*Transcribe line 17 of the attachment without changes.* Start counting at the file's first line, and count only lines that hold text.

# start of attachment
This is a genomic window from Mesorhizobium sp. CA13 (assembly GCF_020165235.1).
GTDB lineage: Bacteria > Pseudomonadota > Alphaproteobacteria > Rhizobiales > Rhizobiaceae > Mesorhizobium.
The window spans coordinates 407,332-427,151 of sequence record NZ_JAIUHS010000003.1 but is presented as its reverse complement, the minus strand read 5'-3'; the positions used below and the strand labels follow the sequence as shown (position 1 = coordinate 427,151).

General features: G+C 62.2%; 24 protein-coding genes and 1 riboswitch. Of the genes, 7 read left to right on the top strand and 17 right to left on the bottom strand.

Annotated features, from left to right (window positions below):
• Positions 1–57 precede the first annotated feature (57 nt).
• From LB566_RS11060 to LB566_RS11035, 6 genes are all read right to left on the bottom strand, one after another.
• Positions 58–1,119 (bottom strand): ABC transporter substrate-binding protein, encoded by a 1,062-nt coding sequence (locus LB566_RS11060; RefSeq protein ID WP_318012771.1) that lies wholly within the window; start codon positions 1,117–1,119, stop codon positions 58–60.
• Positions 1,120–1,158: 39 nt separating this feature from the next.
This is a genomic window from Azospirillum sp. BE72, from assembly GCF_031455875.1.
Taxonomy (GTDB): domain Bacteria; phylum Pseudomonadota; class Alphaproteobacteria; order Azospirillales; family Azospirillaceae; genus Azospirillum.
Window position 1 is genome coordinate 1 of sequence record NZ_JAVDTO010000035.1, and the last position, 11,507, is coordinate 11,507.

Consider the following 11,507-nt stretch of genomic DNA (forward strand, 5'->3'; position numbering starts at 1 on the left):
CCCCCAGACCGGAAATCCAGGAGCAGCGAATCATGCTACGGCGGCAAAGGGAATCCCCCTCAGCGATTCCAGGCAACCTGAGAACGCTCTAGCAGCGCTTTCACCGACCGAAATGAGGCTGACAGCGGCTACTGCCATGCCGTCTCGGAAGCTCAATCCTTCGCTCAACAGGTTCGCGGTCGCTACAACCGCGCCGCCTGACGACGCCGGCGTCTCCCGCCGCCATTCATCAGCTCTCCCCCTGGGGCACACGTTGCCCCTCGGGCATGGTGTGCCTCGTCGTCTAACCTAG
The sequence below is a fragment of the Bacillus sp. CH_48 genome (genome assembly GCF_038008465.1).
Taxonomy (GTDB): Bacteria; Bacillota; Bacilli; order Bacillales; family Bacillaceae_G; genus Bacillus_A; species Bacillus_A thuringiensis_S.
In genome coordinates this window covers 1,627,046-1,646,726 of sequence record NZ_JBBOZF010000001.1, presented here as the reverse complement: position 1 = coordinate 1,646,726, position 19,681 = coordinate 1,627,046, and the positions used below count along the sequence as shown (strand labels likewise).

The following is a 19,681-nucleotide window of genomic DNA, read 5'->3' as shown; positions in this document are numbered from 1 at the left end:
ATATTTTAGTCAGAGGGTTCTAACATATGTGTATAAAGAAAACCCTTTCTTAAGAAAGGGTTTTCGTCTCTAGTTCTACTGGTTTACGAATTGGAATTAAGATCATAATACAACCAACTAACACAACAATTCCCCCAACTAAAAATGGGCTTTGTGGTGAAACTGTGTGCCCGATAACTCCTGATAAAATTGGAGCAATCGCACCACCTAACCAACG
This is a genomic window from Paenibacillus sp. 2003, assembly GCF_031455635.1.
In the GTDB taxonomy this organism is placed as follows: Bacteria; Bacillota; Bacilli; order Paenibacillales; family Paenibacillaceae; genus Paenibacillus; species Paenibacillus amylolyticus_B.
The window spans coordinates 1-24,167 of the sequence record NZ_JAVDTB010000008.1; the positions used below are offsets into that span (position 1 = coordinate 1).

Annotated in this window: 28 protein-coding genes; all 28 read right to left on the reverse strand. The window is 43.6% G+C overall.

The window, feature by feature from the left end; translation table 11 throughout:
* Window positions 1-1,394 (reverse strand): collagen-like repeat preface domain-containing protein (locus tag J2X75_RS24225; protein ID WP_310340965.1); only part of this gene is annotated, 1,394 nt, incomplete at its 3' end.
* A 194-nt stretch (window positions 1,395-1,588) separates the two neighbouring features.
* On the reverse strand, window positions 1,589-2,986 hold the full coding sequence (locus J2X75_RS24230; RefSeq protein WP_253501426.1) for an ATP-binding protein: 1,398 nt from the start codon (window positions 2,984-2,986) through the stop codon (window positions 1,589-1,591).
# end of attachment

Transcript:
In genome coordinates this window covers 1,627,046-1,646,726 of sequence record NZ_JBBOZF010000001.1, presented here as the reverse complement: position 1 = coordinate 1,646,726, position 19,681 = coordinate 1,627,046, and the positions used below count along the sequence as shown (strand labels likewise).